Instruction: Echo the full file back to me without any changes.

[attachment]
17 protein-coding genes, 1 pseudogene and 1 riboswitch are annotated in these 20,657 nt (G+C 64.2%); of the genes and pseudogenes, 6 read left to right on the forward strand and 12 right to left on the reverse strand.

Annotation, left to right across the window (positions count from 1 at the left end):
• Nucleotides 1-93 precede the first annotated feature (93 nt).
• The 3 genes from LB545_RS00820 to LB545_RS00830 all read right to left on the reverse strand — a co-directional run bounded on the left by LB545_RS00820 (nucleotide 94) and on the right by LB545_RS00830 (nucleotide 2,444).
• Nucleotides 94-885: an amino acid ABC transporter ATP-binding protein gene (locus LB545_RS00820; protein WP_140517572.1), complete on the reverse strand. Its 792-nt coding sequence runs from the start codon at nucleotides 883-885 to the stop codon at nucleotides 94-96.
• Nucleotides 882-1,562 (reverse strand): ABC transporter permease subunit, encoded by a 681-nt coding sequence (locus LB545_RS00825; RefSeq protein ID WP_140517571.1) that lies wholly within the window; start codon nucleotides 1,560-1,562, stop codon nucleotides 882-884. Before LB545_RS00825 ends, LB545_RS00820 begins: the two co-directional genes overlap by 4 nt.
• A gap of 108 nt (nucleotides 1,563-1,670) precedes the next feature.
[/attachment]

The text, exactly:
17 protein-coding genes, 1 pseudogene and 1 riboswitch are annotated in these 20,657 nt (G+C 64.2%); of the genes and pseudogenes, 6 read left to right on the forward strand and 12 right to left on the reverse strand.

Annotation, left to right across the window (positions count from 1 at the left end):
• Nucleotides 1-93 precede the first annotated feature (93 nt).
• The 3 genes from LB545_RS00820 to LB545_RS00830 all read right to left on the reverse strand — a co-directional run bounded on the left by LB545_RS00820 (nucleotide 94) and on the right by LB545_RS00830 (nucleotide 2,444).
• Nucleotides 94-885: an amino acid ABC transporter ATP-binding protein gene (locus LB545_RS00820; protein WP_140517572.1), complete on the reverse strand. Its 792-nt coding sequence runs from the start codon at nucleotides 883-885 to the stop codon at nucleotides 94-96.
• Nucleotides 882-1,562 (reverse strand): ABC transporter permease subunit, encoded by a 681-nt coding sequence (locus LB545_RS00825; RefSeq protein ID WP_140517571.1) that lies wholly within the window; start codon nucleotides 1,560-1,562, stop codon nucleotides 882-884. Before LB545_RS00825 ends, LB545_RS00820 begins: the two co-directional genes overlap by 4 nt.
• A gap of 108 nt (nucleotides 1,563-1,670) precedes the next feature.